The aircraft, registration 9N-ANC, was carrying 68 passengers and four crew when it crashed into the gorge during a flight from Kathmandu to Pokhara. No passengers or crew are believed to have survived.
Prior to the crash, the aircraft had been approaching to land at Pokhara Airport. The pilot had requested a change from the assigned runway 3, to runway 1. The request was granted by the airport.
Mobile footage of the crash showed the plane banking extremely sharply as it approached the runway, before hitting the ground in the 300-metre deep gorge of the Seti river, just over a kilometre from the airport. Visibility is believed to have been good, with only a light wind.
The cause of the crash is currently unknown.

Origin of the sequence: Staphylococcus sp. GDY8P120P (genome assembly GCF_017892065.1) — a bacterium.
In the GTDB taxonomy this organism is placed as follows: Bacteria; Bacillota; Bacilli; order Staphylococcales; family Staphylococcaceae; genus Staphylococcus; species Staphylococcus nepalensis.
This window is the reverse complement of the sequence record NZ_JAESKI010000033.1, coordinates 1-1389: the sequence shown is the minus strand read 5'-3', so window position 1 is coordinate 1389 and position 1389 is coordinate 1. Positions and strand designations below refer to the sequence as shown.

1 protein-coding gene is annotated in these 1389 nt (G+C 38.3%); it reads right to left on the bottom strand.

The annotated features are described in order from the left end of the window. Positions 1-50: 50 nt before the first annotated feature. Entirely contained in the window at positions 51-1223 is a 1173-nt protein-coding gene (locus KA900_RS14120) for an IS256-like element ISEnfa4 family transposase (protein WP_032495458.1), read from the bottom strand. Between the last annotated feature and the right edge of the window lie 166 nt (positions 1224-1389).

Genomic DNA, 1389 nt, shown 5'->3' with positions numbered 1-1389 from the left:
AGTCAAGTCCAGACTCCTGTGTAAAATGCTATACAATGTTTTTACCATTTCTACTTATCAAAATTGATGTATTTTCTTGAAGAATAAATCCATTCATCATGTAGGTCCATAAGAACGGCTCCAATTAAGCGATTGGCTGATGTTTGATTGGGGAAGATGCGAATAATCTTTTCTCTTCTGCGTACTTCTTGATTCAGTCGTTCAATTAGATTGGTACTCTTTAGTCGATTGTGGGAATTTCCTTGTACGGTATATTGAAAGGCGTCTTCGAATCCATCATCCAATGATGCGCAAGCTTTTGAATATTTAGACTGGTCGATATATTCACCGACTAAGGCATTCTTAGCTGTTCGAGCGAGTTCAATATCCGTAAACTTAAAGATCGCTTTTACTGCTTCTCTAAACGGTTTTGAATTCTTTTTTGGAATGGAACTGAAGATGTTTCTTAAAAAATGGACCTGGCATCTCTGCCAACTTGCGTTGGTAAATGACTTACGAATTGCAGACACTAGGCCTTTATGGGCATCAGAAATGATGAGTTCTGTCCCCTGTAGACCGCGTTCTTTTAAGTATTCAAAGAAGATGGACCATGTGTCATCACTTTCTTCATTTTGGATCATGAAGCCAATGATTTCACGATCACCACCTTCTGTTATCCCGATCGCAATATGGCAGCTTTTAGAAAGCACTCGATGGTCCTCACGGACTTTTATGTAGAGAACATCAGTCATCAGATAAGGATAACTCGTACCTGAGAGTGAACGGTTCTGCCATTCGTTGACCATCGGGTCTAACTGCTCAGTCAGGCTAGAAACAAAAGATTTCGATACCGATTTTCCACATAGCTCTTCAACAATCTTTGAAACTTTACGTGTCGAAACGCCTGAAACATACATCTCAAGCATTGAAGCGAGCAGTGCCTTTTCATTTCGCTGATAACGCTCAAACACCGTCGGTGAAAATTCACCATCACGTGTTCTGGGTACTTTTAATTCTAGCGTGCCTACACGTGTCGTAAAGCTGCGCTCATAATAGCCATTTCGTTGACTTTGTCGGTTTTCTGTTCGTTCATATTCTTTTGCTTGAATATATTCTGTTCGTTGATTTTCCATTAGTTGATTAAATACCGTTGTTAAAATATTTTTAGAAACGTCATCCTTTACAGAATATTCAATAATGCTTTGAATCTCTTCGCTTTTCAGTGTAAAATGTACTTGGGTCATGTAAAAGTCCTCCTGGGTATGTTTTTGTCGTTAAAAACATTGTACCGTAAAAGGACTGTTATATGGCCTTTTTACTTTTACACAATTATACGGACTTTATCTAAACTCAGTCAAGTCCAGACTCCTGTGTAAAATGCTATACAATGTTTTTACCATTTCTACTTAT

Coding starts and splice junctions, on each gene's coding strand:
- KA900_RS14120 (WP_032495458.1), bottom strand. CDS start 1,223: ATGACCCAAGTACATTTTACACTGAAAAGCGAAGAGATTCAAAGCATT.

A recovery operation is currently underway, with at least 66 bodies now recovered from the wreckage. Identification of the bodies will only begin after all bodies have been collected. However, at least five Indian citizens were confirmed to have been on board, according to a report by the Press Trust of India. An Australian man, Myron Love, is also believed to have been on the plane.
In a statement on Twitter, Yeti Airlines said: “In mourning for the passengers who lost their lives in the accident of Yeti Airlines 9N-ANC ATR-72 500, we would like to inform you that all regular flights of Yeti Airlines for 16th January 2023 have been cancelled. However, emergency and rescue flights will resume.”
There have been 42 fatal plane crashes in Nepal since 1946 – in part due to the country’s exceptionally high mountains. Sunday's crash was the country’s deadliest since 1992, when a Pakistan International Airlines plane crashed near Kathmandu with 167 people aboard.
A Chinese Eastern passenger plane also crashed near Guangxi in March 2022, carrying 132 people..